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Published On: November 13, 2018 | Blog | 0 comments

Nottingham City Council v Parr: Supreme Court considers HMO suitability and students

Can a local authority impose a licence condition restricting occupation of a house in multiple occupation (HMO) to a particular class of occupant? The Supreme Court considered this question in the recent case of Nottingham City Council (Appellant) v Parr and another (Respondents) [2018] UKSC 51. The Supreme Court dismissed the local authority’s appeal and held that it was lawful for a licence condition to limit occupation to students in full-time education.

This decision will interest HMO landlords especially those involved with student lettings. It confirms that the ‘mode of occupation’ is relevant to determining the suitability of a HMO for a particular number of persons. The decision is important even in light of recent HMO reforms and the introduction of mandatory minimum room size licence conditions. While these conditions prohibit the use of smaller rooms that fall below the fixed minimum size, a holistic assessment will still be required when determining the property’s overall suitability. This may require a consideration of not only the HMO’s physical layout but also the way in which it is occupied.

Background to Decision

The landlord, Trevor Parr Associates Ltd, owned two HMOs in Nottingham which were let to students. Both properties contained attics which had been converted into bedrooms. Due to the attics’ sloping ceilings the usable floor area in the bedrooms was below the size deemed appropriate by the local authority. Nottingham granted the landlord HMO licences for the properties but included licence conditions prohibiting the use of the attic rooms as sleeping accommodation until the useable floor area was increased to 8sqm with a minimum ceiling height of 1.53m.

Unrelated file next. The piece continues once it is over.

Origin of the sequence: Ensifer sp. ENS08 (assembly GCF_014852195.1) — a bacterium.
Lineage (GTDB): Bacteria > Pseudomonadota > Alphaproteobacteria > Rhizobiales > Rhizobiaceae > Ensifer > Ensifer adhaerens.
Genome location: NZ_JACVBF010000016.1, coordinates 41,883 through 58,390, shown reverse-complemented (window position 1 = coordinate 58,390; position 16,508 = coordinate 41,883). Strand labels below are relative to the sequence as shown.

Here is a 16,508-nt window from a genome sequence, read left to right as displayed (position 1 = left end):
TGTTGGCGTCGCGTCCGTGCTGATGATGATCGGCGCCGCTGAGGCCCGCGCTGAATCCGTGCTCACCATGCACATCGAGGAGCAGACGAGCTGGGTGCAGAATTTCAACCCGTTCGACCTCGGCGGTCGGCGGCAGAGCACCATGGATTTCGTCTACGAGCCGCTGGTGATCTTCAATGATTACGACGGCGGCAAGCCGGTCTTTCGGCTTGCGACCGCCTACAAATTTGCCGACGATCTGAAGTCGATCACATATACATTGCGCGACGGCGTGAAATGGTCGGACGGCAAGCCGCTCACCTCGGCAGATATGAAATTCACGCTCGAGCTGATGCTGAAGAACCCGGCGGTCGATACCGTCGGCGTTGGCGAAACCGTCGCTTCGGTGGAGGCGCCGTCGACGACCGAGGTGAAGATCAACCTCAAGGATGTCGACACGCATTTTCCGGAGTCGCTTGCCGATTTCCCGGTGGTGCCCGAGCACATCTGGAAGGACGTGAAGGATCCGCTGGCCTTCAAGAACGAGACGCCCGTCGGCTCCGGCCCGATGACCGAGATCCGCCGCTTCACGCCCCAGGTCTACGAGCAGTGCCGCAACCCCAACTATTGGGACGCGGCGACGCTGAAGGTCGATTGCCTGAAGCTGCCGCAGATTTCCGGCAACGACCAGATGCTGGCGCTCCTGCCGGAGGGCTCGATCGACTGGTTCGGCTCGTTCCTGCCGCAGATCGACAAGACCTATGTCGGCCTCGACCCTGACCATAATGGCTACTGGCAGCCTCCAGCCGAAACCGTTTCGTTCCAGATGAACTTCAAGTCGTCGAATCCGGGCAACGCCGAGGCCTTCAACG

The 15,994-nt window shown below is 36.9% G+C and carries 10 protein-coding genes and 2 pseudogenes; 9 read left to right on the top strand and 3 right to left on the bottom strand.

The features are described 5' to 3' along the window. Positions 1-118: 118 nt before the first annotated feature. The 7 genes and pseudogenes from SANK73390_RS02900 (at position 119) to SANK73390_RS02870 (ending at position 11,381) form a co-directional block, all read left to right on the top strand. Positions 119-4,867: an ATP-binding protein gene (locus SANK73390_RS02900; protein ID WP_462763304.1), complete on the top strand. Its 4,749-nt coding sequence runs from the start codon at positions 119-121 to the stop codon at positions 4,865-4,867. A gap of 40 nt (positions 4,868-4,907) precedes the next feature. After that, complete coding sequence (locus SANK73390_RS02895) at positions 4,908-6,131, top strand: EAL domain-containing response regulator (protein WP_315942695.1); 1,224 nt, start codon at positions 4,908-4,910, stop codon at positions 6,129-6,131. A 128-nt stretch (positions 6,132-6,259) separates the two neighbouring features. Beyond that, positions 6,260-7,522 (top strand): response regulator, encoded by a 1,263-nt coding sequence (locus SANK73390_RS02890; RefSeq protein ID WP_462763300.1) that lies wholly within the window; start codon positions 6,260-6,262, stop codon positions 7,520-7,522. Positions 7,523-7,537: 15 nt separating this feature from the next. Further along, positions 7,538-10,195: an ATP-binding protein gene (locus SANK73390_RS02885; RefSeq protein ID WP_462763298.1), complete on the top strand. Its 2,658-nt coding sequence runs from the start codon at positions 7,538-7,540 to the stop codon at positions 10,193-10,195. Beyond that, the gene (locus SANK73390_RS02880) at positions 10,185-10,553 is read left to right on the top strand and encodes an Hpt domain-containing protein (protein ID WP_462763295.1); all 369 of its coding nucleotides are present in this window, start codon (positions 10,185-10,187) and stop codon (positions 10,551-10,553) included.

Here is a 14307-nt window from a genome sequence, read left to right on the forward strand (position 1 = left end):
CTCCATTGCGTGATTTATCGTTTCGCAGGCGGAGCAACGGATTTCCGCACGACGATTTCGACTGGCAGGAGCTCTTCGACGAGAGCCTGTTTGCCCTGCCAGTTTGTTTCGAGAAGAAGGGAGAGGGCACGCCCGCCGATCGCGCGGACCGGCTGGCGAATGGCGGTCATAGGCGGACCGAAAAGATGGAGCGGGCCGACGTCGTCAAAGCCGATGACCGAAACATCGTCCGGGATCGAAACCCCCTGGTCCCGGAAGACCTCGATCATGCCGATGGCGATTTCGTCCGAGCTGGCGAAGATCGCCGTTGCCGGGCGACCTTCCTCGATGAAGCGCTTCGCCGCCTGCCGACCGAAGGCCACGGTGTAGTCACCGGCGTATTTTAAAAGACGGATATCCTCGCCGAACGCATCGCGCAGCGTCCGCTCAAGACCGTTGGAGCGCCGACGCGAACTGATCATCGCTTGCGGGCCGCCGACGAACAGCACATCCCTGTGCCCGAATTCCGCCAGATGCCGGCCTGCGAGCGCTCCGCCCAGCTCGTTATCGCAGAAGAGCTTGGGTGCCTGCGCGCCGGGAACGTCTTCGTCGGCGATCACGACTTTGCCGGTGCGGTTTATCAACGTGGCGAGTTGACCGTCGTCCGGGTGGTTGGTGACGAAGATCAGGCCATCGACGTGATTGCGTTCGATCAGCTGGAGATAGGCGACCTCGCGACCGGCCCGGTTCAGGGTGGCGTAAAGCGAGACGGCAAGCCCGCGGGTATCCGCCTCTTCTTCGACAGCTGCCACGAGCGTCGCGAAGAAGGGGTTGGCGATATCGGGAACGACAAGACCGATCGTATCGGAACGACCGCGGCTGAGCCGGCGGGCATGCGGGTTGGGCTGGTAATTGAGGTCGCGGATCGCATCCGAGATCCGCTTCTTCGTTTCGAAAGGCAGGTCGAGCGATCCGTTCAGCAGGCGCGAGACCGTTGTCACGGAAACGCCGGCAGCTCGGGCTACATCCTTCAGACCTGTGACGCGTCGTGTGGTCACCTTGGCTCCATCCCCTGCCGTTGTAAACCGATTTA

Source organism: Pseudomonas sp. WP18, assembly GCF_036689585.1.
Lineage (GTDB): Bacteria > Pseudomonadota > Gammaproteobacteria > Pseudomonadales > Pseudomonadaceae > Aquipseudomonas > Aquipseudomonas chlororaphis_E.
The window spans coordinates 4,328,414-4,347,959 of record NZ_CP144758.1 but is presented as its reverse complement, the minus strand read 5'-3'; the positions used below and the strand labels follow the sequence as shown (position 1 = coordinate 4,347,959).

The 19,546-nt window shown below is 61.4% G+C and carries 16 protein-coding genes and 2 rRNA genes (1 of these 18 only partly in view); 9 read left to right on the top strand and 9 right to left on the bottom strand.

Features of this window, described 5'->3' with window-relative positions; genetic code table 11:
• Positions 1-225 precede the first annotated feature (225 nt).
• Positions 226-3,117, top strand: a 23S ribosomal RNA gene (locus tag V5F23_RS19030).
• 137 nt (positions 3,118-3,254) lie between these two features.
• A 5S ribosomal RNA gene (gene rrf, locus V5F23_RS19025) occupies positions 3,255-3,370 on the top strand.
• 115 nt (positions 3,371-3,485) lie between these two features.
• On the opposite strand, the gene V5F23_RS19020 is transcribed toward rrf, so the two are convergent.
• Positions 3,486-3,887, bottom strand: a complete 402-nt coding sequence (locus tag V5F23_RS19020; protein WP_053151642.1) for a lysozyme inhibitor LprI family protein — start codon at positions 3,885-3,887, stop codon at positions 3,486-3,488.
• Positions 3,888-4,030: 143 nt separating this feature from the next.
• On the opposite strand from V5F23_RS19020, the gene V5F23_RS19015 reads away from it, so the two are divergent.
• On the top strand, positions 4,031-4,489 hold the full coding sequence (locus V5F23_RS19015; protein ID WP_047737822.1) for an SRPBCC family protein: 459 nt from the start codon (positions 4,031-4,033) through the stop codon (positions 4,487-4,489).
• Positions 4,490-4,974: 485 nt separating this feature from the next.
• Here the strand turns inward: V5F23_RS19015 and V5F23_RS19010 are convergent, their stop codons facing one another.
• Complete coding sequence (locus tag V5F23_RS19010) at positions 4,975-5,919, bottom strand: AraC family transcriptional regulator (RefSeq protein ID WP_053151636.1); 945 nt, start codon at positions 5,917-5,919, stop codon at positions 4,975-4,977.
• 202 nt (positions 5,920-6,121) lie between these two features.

The landlord successfully challenged the licence conditions in the First-tier Tribunal. The Tribunal found that the rooms provided adequate space for study/bedrooms and there were sufficient compensating features in the rest of the property to make them suitable for ‘student or similar cohesive occupation.’ The Tribunal directed that the licence should contain an alternative condition allowing the use of the attic bedrooms by a person engaged in full-time education for a maximum of 10 months in a year (this condition was subsequently applied to both properties by the Upper Tribunal).

Nottingham’s appeal to the Upper Tribunal was dismissed. The Deputy President, Martin Rodger QC, stated that it was lawful for a licence condition to restrict the use of sleeping accommodation in part of a HMO to a person in full-time education. He recognised that space standards could be modified to reflect different ‘modes of occupation’ as different categories of occupiers used accommodation in different ways. The licence condition could therefore be tailored to these different modes of occupation making the property suitable for a greater number of persons. The licence did not need to account for all potential occupants. In this case, the cohesive nature of the students’ occupancy meant that the HMO, when looked at as a whole, was reasonably suitable for the number of persons sought by the landlord.

The Court of Appeal upheld the Upper Tribunal’s decision confirming that a licence condition could refer to the ‘general characteristics and activities of an occupier’ and there was nothing unlawful restricting occupation to a class of persons, for example, students. However, the Court of Appeal decided to vary the licences to include further conditions requiring the communal areas to be kept as communal space and prohibiting any of the bedrooms at the property from being let to persons other than full-time students.

Supreme Court Appeal

Nottingham appealed to the Supreme Court who had to consider two issues:

  1. Whether local authorities could impose licence conditions limiting the class of persons for whom the HMO is suitable; and
  2. Whether the conditions imposed by the lower courts were irrational and unenforceable.

Nottingham argued that the Housing Act 2004 did not allow exceptions to be made for full-time students. The law was concerned with the number of persons who could occupy the HMO and not who these persons were and their characteristics. By making exceptions for students, this particular group could be forced to accept lower standards, thus defeating the purpose of the legislation which was designed to improve living conditions in HMO accommodation.